Eventually, an official came to the holding cell and asked, “Who is the girl with cancer?”
Danna raised her hand.
The family was taken to another room where Dania filled out the paperwork to petition for asylum in the U.S. Border Patrol officials asked her if she had any family members in America. She told them her brother was living in Atlanta. He had immigrated years earlier; they had not been in touch during those years, and he was surprised when Dania called. He paid for bus tickets for them and said they could stay with him. They were released on temporary petitions for asylum.
Twenty-four hours later – 17 days after they left Honduras – they arrived in Atlanta.
• • •
The spectre of migrants coming here and living in luxury off the bounty of the American safety net drives a large portion of the political debate around immigration. The truth is that undocumented workers do not have access to government health insurance – or most other benefits – anywhere in the country, though their children do in a few states such as Washington.
Spokane’s Lili Navarrete believes that everyone deserves health care, and she advocates the government to expand access for all. She is the director of public affairs for Raiz of Planned Parenthood of Greater Washington and North Idaho, and a commissioner on the Washington State Commission on Hispanic Affairs.
“A lot of people think undocumented community members have and get benefits, or they come to this country and are living off the government,” she said. “That’s not true.”
In fact there is good evidence supporting the idea that undocumented immigrants, generally, produce more economic activity and tax revenue than they cost the government in services. The Congressional Budget Office in 2007 estimated that for many years, immigration overall – including undocumented workers – produced more in taxes than it cost in services, though it has not taken up that subject more recently.
In 2018, undocumented workers paid an estimated $33 billion in federal and state taxes, according to federal statistics, and 96% of undocumented immigrants were employed. The Social Security Administration estimated in 2014 that undocumented workers were paying $13 billion a year in Social Security taxes, while receiving less than $1 billion in services.
Meanwhile, they have become an essential part of the work force. More than half of all field workers – and more than a third of all agricultural workers of any type – are here without formal sanction. About a quarter of all ground maintenance workers, food-service and textile and apparel workers are undocumented, as are a fifth of construction workers.
The apples we eat, the homes we buy, the clothes we wear – a lot of it comes directly from sweat of these workers.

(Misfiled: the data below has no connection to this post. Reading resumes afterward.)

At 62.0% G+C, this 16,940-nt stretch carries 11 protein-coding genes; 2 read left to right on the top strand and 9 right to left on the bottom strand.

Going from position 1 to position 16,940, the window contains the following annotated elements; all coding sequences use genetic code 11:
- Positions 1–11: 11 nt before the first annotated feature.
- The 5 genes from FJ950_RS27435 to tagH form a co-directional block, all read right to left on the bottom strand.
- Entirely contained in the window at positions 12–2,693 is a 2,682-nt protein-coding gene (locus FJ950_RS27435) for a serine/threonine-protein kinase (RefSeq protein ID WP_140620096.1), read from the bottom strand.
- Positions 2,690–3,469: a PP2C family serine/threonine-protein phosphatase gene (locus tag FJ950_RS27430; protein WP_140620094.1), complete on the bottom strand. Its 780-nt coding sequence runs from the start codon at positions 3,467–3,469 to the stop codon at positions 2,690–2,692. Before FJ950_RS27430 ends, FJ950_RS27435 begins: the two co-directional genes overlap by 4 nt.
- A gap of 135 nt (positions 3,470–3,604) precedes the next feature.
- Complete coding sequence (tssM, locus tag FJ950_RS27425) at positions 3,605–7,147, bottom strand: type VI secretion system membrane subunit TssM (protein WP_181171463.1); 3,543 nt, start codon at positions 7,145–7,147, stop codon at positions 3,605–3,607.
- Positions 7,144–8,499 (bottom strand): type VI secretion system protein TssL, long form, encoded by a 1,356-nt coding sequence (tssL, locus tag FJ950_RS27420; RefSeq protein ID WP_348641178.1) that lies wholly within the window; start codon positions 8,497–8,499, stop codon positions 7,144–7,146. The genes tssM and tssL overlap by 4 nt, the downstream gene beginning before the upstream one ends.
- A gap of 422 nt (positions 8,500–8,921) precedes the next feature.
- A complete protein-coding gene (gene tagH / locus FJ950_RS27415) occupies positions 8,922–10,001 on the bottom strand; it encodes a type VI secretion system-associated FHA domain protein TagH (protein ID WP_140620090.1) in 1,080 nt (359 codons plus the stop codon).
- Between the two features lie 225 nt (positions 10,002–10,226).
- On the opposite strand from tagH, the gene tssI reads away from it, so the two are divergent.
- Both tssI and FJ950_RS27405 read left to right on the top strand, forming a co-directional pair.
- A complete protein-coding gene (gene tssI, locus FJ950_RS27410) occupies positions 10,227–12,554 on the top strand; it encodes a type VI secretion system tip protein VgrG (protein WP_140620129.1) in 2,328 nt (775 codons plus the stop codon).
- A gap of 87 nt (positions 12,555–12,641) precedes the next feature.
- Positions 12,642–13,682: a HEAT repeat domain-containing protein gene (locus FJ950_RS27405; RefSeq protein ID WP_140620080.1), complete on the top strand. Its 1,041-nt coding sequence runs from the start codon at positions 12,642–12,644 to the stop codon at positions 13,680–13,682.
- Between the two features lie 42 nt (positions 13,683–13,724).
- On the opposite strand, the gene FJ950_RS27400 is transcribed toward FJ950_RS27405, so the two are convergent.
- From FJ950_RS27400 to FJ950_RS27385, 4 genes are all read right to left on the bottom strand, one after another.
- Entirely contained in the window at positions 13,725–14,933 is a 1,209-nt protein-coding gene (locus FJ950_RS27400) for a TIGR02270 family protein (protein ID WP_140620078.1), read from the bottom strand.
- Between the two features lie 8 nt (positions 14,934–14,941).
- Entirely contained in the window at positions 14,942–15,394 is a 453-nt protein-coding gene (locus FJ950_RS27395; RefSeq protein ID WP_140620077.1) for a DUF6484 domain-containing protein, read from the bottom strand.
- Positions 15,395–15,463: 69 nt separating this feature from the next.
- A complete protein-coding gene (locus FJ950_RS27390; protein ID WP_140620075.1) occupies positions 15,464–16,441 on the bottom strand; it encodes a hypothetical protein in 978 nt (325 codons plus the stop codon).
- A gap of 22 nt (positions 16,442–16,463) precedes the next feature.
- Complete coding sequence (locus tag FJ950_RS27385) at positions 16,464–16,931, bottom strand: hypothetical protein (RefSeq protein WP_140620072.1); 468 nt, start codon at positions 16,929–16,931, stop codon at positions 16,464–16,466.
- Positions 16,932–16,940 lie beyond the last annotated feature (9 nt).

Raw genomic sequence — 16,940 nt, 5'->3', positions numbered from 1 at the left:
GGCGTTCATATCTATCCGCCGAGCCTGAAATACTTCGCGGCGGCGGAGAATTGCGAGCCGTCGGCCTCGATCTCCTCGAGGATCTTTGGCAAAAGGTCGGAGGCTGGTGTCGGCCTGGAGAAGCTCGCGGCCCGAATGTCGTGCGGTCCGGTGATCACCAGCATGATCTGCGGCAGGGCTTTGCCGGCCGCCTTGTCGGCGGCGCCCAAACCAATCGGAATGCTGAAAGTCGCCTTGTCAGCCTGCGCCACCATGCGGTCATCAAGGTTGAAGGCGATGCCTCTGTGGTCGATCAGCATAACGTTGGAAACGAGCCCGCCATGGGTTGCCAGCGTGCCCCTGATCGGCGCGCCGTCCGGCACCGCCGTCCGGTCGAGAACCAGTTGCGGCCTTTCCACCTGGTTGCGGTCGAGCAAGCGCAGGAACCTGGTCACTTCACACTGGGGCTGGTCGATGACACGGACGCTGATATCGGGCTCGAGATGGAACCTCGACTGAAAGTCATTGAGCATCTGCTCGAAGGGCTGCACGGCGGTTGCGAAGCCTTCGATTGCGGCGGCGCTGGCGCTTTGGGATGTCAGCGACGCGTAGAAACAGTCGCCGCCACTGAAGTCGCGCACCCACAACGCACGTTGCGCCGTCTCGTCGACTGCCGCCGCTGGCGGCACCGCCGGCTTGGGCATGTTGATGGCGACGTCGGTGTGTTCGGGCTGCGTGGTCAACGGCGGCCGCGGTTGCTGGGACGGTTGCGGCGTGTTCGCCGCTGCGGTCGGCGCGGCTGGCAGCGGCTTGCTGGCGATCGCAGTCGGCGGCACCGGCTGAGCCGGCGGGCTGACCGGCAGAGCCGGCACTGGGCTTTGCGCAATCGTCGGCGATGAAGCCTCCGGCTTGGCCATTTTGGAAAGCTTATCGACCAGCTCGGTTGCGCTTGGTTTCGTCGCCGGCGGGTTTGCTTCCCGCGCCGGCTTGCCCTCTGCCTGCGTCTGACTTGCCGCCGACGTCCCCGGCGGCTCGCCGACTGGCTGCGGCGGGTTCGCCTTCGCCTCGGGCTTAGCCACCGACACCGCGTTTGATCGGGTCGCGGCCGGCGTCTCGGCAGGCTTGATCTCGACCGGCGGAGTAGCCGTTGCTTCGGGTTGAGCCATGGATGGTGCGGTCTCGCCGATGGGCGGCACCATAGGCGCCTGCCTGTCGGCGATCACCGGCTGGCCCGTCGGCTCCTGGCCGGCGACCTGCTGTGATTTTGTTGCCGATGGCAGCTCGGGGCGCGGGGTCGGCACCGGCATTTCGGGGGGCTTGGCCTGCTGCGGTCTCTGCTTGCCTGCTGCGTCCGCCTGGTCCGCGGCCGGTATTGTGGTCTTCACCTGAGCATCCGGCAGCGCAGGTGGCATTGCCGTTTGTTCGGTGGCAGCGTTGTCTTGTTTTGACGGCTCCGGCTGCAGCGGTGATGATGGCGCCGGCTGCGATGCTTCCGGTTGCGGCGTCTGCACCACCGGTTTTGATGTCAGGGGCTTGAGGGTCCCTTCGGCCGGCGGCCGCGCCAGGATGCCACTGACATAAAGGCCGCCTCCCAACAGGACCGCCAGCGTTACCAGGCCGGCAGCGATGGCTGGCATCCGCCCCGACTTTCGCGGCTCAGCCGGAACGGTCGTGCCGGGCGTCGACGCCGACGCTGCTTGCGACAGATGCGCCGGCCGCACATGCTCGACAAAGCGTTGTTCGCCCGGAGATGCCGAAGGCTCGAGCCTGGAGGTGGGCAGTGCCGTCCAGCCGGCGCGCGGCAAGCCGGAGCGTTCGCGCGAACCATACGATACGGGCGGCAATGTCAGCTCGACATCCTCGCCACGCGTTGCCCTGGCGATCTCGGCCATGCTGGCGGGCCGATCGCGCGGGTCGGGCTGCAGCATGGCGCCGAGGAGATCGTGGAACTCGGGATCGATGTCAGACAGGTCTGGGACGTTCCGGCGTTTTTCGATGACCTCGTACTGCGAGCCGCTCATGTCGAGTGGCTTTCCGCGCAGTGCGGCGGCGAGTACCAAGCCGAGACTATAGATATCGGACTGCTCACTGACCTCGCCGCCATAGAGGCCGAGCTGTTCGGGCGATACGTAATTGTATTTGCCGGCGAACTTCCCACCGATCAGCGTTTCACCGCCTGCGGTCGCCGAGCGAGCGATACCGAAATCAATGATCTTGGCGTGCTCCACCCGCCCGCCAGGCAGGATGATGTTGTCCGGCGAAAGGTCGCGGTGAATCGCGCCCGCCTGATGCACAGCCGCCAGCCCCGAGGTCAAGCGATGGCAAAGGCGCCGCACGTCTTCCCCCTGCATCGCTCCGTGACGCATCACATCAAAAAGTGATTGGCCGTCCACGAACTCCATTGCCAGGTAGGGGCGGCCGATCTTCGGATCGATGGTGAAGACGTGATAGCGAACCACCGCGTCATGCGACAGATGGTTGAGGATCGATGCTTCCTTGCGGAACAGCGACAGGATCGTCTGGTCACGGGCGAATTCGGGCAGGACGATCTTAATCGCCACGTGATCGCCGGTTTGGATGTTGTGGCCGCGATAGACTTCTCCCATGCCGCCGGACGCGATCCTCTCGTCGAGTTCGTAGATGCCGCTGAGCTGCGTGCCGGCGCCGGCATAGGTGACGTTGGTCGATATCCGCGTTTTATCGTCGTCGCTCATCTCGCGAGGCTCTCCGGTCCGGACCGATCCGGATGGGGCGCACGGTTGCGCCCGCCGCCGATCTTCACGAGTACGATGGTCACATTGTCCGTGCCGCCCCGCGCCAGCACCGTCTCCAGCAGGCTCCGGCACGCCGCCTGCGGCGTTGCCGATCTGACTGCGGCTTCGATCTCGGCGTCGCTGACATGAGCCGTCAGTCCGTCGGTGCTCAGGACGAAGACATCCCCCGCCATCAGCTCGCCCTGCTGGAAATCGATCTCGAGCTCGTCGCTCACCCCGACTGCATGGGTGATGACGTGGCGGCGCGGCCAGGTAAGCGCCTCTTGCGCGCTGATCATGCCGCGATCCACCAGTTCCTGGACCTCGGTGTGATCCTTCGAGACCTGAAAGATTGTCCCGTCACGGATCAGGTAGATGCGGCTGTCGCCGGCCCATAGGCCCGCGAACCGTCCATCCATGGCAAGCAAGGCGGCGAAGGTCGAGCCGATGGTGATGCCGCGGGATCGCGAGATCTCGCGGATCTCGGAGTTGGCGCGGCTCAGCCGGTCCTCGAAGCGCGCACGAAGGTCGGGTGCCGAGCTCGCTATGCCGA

“Most of those people are good people,” said Pastor Alvaro Gomez of Communidad Christiana de Spokane, which meets in Spokane Valley. “They are here because they don’t have opportunities in their countries. They need a better future for their families. They are here because they want to work and build this city and work with the Anglo people, side by side.”
Dania Salgado, who came here specifically to get her daughter medical care, also came with the intention to work. She has worked cleaning houses since she arrived.
For Navarette, who came here with her parents from Mexico City when she was a child and saw them suffer illnesses without being able to see a doctor, all members of a community deserve health care, and undocumented people living among us are decidedly a part of the community – working, spending money, paying taxes, raising children.
“How can people sleep at night,” she asks, “turning away people who need help?”
• • •
Despite the arduous journey and the interruption of her chemotherapy, Danna’s health was seemingly good when she arrived in Atlanta. She enrolled in school while her mother obtained work cleaning houses and began seeking a place that would provide treatment for her.
Danna was rejected at every turn, however. Three hospitals in Georgia turned her down for charity care, because she was not a U.S. citizen or permanent resident. Dania tried a children’s hospital in Tennessee, but she got the same result.
Month after month, the answer was the same. Without citizenship or permanent status, she couldn’t qualify for charity care or insurance programs.
When Dania relates this part of the story, her voice breaks. She had traveled so far, crossed hundreds and hundreds of miles, brought her children across a river and a desert with their belongings on their backs – only to run into a seemingly insurmountable wall.
She did not want to give up. She was told that a few states do offer health care coverage for the children of undocumented immigrants. Around this time, in December 2019, nine months after leaving Honduras, she also reached out to a cousin in Spokane, Jessy Child.
Dania had known Jessy when they were growing up in Honduras, though they had not been in touch for many years. Jessy was surprised to hear that Dania was in America and she was heartbroken to hear about what was happening with Danna.
Jessy understands how some Americans view the situation. She understands that some people here have hardened their hearts against those who come here seeking something they cannot get in their country, whether it’s a job, or a safe home, or the medical technology to save their child.